On Oct. 18, Johnson & Johnson (J&J) recalled 33,000 bottles of its 22-ounce Baby Powder after a U.S. Food & Drug Administration (FDA) test found trace amounts of asbestos in a sample of the powder. The contaminated sample came from lot #22318RB, and the recall impacts all bottles in the lot.
Asbestos is a group of six naturally-occurring minerals that can be found in the same mines as talcum, which is the ingredient used in baby powder to absorb moisture and prevent diaper rash. This makes it easy for small amounts of asbestos to contaminate talc products like baby powder. Though there aren’t usually immediate health impacts, asbestos exposure has been linked to long-term, progressive and deadly diseases including lung cancer, mesothelioma and asbestosis. There is no safe level of asbestos exposure, meaning it is critical that J&J ensures that its products are not contaminated before putting them on the market.
The significance of this recall is that it marks the first time the FDA has announced that asbestos was found in baby powder in government-funded testing; however, previous reports of independent scientists and J&J researchers detecting asbestos in baby powder go back decades. In fact, J&J has a history of concealing the detection of asbestos in its talc baby powder since as early as the 1970s.
On Oct. 30, J&J announced that 15 additional tests of the contaminated sample found no asbestos. Now, it has emerged that Johnson & Johnson rushed labs for test results to quickly announce that the sample was asbestos-free. RJ Lee Group, a Pennsylvania-based lab, changed its normal testing practices to get results to J&J quickly. One of RJ Lee’s tests detected asbestos, but the results were determined to be unreliable due to potential contamination of the testing room by an air conditioner. Another lab that conducted testing, Georgia-based Bureau Veritas North America, found no asbestos in its preliminary testing but had not yet completed final testing before J&J publicly announced that follow-up tests were negative for asbestos.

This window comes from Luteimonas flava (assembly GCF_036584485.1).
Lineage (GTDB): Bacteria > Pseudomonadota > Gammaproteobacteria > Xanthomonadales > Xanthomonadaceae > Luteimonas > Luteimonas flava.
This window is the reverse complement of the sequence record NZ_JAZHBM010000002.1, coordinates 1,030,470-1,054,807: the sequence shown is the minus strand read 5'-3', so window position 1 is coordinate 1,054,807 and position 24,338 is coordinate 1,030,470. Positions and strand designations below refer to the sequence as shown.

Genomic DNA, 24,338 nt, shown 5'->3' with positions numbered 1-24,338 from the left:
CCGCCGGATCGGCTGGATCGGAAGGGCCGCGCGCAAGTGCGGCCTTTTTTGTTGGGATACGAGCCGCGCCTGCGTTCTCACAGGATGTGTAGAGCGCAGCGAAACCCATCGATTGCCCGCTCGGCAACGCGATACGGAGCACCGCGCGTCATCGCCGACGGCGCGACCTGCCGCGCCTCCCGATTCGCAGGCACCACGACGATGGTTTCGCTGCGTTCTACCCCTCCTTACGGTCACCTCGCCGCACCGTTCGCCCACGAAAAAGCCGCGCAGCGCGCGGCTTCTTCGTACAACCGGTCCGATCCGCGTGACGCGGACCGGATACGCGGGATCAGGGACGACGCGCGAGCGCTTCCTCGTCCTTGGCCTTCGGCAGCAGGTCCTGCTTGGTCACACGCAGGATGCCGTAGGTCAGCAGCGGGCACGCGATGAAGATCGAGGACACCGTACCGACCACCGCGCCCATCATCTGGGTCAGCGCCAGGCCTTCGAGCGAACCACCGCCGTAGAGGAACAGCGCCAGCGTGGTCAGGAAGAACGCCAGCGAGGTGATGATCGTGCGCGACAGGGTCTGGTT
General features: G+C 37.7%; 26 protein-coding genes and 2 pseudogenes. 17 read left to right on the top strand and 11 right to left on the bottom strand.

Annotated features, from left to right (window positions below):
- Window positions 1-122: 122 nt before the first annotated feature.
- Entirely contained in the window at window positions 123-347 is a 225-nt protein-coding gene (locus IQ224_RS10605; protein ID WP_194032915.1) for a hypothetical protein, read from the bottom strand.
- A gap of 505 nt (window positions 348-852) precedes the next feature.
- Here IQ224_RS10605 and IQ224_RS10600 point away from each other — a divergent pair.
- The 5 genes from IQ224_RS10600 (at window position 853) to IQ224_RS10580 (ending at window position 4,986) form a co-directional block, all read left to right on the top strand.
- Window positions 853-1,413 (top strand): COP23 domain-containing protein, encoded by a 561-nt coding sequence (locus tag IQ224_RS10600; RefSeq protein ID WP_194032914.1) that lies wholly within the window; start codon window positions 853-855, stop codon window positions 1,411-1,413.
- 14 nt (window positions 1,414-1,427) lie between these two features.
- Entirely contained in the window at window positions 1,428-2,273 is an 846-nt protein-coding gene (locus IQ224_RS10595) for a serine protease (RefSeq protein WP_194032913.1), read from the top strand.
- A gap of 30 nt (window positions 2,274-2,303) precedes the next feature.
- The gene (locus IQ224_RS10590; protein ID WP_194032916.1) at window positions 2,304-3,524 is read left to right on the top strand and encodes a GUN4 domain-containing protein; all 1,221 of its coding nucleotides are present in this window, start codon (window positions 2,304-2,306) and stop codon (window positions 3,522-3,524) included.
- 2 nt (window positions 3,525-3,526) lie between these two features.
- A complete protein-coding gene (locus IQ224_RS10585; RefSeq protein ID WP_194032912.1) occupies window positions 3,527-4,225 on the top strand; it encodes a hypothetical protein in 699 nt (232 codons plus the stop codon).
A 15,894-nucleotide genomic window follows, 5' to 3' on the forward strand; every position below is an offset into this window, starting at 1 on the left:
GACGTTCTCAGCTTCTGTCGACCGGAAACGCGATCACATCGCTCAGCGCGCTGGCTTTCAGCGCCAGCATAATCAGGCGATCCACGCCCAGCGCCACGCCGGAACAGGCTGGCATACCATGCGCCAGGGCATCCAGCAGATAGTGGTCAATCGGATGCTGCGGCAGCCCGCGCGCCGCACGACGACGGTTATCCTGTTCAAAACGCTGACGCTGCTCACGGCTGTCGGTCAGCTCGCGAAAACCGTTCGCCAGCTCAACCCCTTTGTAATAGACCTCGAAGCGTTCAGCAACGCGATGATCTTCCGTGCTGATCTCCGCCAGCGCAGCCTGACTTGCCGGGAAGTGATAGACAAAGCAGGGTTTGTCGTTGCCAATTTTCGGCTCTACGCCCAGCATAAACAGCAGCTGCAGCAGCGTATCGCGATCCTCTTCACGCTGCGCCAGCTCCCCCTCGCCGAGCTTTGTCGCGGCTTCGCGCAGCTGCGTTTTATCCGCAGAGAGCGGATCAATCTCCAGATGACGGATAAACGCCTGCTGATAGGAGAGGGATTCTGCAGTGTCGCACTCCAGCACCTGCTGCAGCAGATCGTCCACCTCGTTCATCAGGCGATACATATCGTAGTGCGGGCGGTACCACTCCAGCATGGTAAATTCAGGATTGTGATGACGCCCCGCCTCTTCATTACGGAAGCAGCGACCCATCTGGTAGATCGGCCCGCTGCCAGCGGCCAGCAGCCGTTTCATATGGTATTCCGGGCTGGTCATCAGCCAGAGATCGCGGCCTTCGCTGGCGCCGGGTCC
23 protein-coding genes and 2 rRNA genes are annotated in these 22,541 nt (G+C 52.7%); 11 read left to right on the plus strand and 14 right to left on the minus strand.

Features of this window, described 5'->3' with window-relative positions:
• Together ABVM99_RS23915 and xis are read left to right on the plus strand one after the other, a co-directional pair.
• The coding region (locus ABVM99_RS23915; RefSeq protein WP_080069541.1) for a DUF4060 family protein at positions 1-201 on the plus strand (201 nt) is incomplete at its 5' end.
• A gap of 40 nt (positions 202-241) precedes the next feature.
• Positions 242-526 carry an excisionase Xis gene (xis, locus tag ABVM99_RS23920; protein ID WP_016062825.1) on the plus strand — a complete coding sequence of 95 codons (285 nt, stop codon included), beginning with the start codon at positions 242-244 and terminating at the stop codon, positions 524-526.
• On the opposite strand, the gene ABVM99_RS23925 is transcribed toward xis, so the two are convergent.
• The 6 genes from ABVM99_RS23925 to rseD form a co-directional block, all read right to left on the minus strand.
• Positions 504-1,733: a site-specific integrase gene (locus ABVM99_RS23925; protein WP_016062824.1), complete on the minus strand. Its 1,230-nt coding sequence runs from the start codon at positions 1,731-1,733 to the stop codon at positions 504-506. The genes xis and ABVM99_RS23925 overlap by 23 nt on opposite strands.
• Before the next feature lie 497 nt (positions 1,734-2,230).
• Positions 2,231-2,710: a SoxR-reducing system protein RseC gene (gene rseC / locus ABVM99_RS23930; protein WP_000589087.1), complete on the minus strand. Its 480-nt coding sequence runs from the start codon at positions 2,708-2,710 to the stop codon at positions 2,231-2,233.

Today, J&J is facing over 16,000 lawsuits filed by plaintiffs who claim their cancer was caused by asbestos in its powders. Juries have awarded plaintiffs over $5 billion in the last two years, which is a promising sign that the company will be liable for the devastating health impacts caused by its disregard for public safety.
If you or a loved one has developed cancer after potentially being exposed to asbestos, please call the experienced personal injury attorneys at Paulson & Nace, PLLC in Washington, D.C. today at (202) 930-0292 or through our online contact form to discuss your legal options.
Both an Emory School of Law graduate and MBA graduate of Goizueta Business School at Emory, Chris Nace focuses his practice on areas of medical malpractice, drug and product liability, motor vehicle accidents, wrongful death, employment discrimination and other negligence and personal injury matters.